Operating “netback” is a financial metric used specifically in the oil and gas industry as a benchmark to compare performance between time periods, operations and competitors. It is a measure of oil and gas sales net of royalties, production costs, transportation, taxes, and any other expenses such as the allotted downstream cost of CO2. Today, as feedstock flows downstream, producers lose control. Producers seek to optimize their netback from their produced feedstock. An additional cost to production is that partially depleted but still-producing natural gas wells often require gas compression to raise the gas from such lower-pressure wells to line pressure for transporting pipelines. This cost across the multitude of quick-to-deplete shale gas wells will likely become a greater overall component in the reduction of the operating netback.

The measure of netback is generally calculated based on the oil or gas selling unit—e.g., per barrel in the case of oil or per 100 cubic feet (“CCF” or “Ccf”) in the case of natural gas. An alternative unit for gas, the therm, is a non-SI unit of heat energy equal to 100,000 British thermal units (BTU). It is approximately the energy equivalent of burning 100 cubic feet (often referred to as 1 Ccf) of natural gas.

Since gas meters measure volume and not energy content, a therm factor is often used by gas companies to convert the volume of gas used to its heat equivalent, and thus calculate the actual energy use. The therm factor is usually in the units therms/Ccf. It varies with the mix of hydrocarbons in the natural gas. Natural gas with a higher-than-average concentration of ethane, propane or butane will have a higher therm factor. Impurities, such as carbon dioxide or nitrogen, lower the therm factor.

The volume of the gas is calculated as if measured at standard temperature and pressure (STP). The heat content of natural gas (per unit of mass) is solely dependent on the composition of the gas, and is independent of temperature and pressure.

Netback may be calculated by subtracting certain costs from the selling price of a feedstock. For example, suppose an oil company's Canadian operation sells oil at an average of $80 per barrel. If royalties, production and transportation costs equal $25, $15 and $18, respectively, for each barrel produced, the operating netback for the Canadian operation equals $22 per barrel. The calculated operating netback may be compared to that specific operation's past performance or to a competitor's performance in the same region. The determination of these values can be automated and made more granular as the spot market of the price of oil, gas and coal fluctuates in the world markets. Netback can be calculated on a per-well or per-facility basis.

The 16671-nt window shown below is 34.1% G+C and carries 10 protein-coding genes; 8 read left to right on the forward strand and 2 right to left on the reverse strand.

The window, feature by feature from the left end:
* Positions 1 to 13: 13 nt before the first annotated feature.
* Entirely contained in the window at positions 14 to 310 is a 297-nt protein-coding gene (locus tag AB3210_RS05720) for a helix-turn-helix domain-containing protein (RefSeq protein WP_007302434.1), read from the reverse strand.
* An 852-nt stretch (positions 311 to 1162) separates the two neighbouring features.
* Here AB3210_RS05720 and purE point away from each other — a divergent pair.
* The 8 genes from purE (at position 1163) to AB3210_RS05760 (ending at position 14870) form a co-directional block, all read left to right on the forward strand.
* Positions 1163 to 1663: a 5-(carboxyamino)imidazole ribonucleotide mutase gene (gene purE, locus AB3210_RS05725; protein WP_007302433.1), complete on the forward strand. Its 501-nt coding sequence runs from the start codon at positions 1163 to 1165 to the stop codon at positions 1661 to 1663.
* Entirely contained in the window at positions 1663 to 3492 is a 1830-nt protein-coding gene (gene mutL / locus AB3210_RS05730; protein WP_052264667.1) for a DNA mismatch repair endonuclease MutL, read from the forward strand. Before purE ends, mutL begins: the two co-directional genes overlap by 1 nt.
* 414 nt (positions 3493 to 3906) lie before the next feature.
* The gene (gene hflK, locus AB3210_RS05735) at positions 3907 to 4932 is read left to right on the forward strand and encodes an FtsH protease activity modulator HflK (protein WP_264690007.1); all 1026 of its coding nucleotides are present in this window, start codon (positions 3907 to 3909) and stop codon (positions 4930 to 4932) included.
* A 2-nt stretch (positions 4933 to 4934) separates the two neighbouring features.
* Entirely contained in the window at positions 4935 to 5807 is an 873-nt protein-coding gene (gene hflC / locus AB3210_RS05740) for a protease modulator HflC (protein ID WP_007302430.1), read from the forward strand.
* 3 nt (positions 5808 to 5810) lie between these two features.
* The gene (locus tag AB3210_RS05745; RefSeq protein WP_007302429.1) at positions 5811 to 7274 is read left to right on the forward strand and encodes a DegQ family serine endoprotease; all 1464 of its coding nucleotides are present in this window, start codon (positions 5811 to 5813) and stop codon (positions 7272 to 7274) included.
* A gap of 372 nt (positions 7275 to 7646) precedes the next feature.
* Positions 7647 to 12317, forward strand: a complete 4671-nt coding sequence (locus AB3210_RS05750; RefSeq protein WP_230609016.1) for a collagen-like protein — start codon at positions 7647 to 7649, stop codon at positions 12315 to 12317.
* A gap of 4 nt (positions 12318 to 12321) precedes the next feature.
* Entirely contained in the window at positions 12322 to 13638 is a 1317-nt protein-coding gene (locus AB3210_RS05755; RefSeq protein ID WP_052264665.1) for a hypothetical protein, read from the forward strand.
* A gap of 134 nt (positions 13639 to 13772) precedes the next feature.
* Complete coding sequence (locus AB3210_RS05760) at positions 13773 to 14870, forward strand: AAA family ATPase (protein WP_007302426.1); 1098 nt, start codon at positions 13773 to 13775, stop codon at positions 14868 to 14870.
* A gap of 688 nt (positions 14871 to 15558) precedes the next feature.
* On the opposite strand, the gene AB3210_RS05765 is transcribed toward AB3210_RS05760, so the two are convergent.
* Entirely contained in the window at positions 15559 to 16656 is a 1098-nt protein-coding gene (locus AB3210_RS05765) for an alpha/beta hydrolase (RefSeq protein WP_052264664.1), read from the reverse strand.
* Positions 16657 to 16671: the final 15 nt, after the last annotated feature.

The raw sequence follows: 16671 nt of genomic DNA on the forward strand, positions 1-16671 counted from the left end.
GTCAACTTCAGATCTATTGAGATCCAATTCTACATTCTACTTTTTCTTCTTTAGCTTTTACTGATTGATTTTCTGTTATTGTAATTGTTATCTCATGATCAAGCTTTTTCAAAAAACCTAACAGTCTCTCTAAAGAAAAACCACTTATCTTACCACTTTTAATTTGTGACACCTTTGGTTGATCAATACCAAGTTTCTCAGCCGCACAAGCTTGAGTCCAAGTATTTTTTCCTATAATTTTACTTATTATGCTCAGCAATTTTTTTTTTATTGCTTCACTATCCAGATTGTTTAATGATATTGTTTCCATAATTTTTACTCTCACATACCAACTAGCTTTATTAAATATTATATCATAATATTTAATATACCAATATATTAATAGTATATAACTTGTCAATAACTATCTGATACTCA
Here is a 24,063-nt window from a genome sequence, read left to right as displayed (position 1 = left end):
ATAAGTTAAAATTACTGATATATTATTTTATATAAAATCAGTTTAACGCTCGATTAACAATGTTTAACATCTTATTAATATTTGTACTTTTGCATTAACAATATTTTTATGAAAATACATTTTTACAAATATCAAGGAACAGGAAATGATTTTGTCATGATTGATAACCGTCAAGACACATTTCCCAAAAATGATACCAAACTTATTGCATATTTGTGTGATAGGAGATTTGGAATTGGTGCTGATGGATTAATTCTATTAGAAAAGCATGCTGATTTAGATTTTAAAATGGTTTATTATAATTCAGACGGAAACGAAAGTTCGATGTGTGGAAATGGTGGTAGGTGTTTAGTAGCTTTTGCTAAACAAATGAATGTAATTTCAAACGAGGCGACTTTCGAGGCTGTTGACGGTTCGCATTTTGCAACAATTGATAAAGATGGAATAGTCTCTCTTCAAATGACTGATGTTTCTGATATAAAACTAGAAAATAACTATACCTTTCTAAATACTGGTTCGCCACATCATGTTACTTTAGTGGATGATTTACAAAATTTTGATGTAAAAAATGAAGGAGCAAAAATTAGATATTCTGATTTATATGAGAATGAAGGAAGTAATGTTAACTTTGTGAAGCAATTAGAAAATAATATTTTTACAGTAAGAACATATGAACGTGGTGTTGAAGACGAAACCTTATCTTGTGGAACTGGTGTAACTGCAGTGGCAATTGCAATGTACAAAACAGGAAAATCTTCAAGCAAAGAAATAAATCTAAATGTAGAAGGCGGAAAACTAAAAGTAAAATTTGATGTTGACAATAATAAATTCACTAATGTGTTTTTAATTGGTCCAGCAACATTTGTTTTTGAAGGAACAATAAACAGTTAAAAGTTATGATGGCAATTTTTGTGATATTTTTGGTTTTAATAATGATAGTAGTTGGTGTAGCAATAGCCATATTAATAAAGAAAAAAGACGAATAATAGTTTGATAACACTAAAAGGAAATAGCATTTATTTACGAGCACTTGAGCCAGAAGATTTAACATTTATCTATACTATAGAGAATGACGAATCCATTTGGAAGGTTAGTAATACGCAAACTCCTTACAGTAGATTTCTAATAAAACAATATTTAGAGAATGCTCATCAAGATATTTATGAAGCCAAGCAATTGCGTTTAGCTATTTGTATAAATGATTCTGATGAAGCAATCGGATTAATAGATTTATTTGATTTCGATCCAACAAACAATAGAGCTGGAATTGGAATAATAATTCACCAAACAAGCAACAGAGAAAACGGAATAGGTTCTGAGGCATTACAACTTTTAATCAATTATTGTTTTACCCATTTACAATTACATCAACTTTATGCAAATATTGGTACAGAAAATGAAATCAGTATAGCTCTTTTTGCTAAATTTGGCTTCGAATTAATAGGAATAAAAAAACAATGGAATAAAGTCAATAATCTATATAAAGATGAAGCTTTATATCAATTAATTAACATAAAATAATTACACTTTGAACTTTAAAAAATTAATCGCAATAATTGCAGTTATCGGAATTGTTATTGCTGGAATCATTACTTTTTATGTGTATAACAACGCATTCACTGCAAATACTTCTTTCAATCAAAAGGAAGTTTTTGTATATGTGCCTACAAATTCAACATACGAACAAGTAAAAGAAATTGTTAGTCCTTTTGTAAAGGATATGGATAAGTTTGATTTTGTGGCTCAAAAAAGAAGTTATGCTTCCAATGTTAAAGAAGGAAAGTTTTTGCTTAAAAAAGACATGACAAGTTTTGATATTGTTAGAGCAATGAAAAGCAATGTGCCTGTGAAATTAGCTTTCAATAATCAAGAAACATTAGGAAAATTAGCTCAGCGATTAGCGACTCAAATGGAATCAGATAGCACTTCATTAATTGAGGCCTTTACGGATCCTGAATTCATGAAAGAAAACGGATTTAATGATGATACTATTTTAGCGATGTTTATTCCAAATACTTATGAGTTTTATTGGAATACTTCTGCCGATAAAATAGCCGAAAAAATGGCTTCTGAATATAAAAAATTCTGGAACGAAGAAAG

Not only does the energy feedstock producer look to compare performance from land lease royalties, production costs and transport, it may also set up hedging activities in the marketplace. Hedging has become another important activity for production companies to balance their capital investment, reserve development, and production sales cycles. The problem is that the market of producers and timing of this cycle is disconnected from the eventual sales price of the product. There are too many reasons for this disconnect to make the prediction of the price they will receive as the netback of their sales. Some of the factors include the economic climate, weather, regional supply and mineral owner leasehold requirements.

Feedstock producers may drill and complete oil and gas wells. In the case of natural gas, it is generally conditioned for market at the well head or at gathering plants. At the point of entry, it is cleaned and made ready for combustion and put into pipelines which move it to market. There are a number of costs along the way which include transport and gas contract assessment of market prices on a daily and sometimes hourly basis. Generally, producers cannot control the sales price of their product as the market determines the spot price and these producers are subject to market pricing at any given time. Moreover, traders with large international hedge funds move these markets for speculative purposes. Lastly, the dynamics of energy production have been changed by the evolution of shale gas explorations and production and methods to mine this feedstock. Fundamentally, the world of exploration and risk in this business has shifted to where expected return on investment is less but the risk associated with achieving the returns has also been lowered. Hence, exploration for natural gas in shale is more often referred to as mining. Consequently, reserves are massive and oversupply has become the critical problem. Competition for these mineral lands, short term mineral lease provisions and strict continuous drilling provisions drive producers to drill more wells than might be prudent, as shut-in gas provisions require in most cases continued royalty provisions to the mineral owner. These shut-in gas provisions force the producer to sell gas even in times of low pricing. While natural gas is a featured feedstock this invention applies to all energy producers of various forms of feedstock.